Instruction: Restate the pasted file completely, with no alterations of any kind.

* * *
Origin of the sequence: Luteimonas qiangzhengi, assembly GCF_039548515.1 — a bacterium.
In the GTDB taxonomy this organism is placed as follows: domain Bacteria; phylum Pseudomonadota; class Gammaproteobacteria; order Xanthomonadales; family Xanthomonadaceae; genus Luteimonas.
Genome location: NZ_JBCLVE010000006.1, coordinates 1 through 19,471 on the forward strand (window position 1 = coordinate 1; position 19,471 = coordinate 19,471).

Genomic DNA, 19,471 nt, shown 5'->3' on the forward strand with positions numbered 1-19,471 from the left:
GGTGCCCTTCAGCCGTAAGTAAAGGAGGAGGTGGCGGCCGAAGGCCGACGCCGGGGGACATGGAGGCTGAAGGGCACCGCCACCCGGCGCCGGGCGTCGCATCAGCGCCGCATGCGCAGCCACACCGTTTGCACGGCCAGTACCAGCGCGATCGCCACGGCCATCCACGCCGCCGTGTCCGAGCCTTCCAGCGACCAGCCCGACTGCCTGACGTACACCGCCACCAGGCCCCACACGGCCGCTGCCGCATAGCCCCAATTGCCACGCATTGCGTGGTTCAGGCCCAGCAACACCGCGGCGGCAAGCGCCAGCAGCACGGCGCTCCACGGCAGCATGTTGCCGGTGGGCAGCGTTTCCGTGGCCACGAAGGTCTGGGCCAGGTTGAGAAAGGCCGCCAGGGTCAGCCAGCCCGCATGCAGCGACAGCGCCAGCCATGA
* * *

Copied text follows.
Origin of the sequence: Luteimonas qiangzhengi, assembly GCF_039548515.1 — a bacterium.
In the GTDB taxonomy this organism is placed as follows: domain Bacteria; phylum Pseudomonadota; class Gammaproteobacteria; order Xanthomonadales; family Xanthomonadaceae; genus Luteimonas.
Genome location: NZ_JBCLVE010000006.1, coordinates 1 through 19,471 on the forward strand (window position 1 = coordinate 1; position 19,471 = coordinate 19,471).

Genomic DNA, 19,471 nt, shown 5'->3' on the forward strand with positions numbered 1-19,471 from the left:
GGTGCCCTTCAGCCGTAAGTAAAGGAGGAGGTGGCGGCCGAAGGCCGACGCCGGGGGACATGGAGGCTGAAGGGCACCGCCACCCGGCGCCGGGCGTCGCATCAGCGCCGCATGCGCAGCCACACCGTTTGCACGGCCAGTACCAGCGCGATCGCCACGGCCATCCACGCCGCCGTGTCCGAGCCTTCCAGCGACCAGCCCGACTGCCTGACGTACACCGCCACCAGGCCCCACACGGCCGCTGCCGCATAGCCCCAATTGCCACGCATTGCGTGGTTCAGGCCCAGCAACACCGCGGCGGCAAGCGCCAGCAGCACGGCGCTCCACGGCAGCATGTTGCCGGTGGGCAGCGTTTCCGTGGCCACGAAGGTCTGGGCCAGGTTGAGAAAGGCCGCCAGGGTCAGCCAGCCCGCATGCAGCGACAGCGCCAGCCATGA